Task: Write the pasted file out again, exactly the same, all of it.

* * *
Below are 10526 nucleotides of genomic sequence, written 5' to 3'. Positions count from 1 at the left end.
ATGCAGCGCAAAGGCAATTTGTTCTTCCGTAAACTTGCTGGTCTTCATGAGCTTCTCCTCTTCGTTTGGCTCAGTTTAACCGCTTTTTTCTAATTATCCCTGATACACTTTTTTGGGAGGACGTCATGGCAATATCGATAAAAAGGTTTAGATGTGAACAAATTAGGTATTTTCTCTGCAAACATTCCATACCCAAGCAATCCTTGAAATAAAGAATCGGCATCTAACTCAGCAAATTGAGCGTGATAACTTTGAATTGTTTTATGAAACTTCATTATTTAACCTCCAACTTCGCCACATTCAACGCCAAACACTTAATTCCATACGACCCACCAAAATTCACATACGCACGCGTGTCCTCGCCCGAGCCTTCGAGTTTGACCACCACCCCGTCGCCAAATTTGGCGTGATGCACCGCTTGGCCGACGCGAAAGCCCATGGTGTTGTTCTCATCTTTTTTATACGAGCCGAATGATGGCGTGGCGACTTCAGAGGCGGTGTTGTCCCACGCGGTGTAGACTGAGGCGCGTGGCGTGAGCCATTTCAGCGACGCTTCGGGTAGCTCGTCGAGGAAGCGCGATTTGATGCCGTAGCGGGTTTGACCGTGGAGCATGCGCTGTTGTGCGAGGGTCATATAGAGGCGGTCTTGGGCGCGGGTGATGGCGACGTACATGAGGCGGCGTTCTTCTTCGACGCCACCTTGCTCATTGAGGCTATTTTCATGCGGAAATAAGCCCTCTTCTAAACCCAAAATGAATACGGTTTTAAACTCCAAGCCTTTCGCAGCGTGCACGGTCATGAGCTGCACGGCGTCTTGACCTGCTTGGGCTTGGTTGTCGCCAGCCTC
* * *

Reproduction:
Below are 10526 nucleotides of genomic sequence, written 5' to 3'. Positions count from 1 at the left end.
ATGCAGCGCAAAGGCAATTTGTTCTTCCGTAAACTTGCTGGTCTTCATGAGCTTCTCCTCTTCGTTTGGCTCAGTTTAACCGCTTTTTTCTAATTATCCCTGATACACTTTTTTGGGAGGACGTCATGGCAATATCGATAAAAAGGTTTAGATGTGAACAAATTAGGTATTTTCTCTGCAAACATTCCATACCCAAGCAATCCTTGAAATAAAGAATCGGCATCTAACTCAGCAAATTGAGCGTGATAACTTTGAATTGTTTTATGAAACTTCATTATTTAACCTCCAACTTCGCCACATTCAACGCCAAACACTTAATTCCATACGACCCACCAAAATTCACATACGCACGCGTGTCCTCGCCCGAGCCTTCGAGTTTGACCACCACCCCGTCGCCAAATTTGGCGTGATGCACCGCTTGGCCGACGCGAAAGCCCATGGTGTTGTTCTCATCTTTTTTATACGAGCCGAATGATGGCGTGGCGACTTCAGAGGCGGTGTTGTCCCACGCGGTGTAGACTGAGGCGCGTGGCGTGAGCCATTTCAGCGACGCTTCGGGTAGCTCGTCGAGGAAGCGCGATTTGATGCCGTAGCGGGTTTGACCGTGGAGCATGCGCTGTTGTGCGAGGGTCATATAGAGGCGGTCTTGGGCGCGGGTGATGGCGACGTACATGAGGCGGCGTTCTTCTTCGACGCCACCTTGCTCATTGAGGCTATTTTCATGCGGAAATAAGCCCTCTTCTAAACCCAAAATGAATACGGTTTTAAACTCCAAGCCTTTCGCAGCGTGCACGGTCATGAGCTGCACGGCGTCTTGACCTGCTTGGGCTTGGTTGTCGCCAGCCTC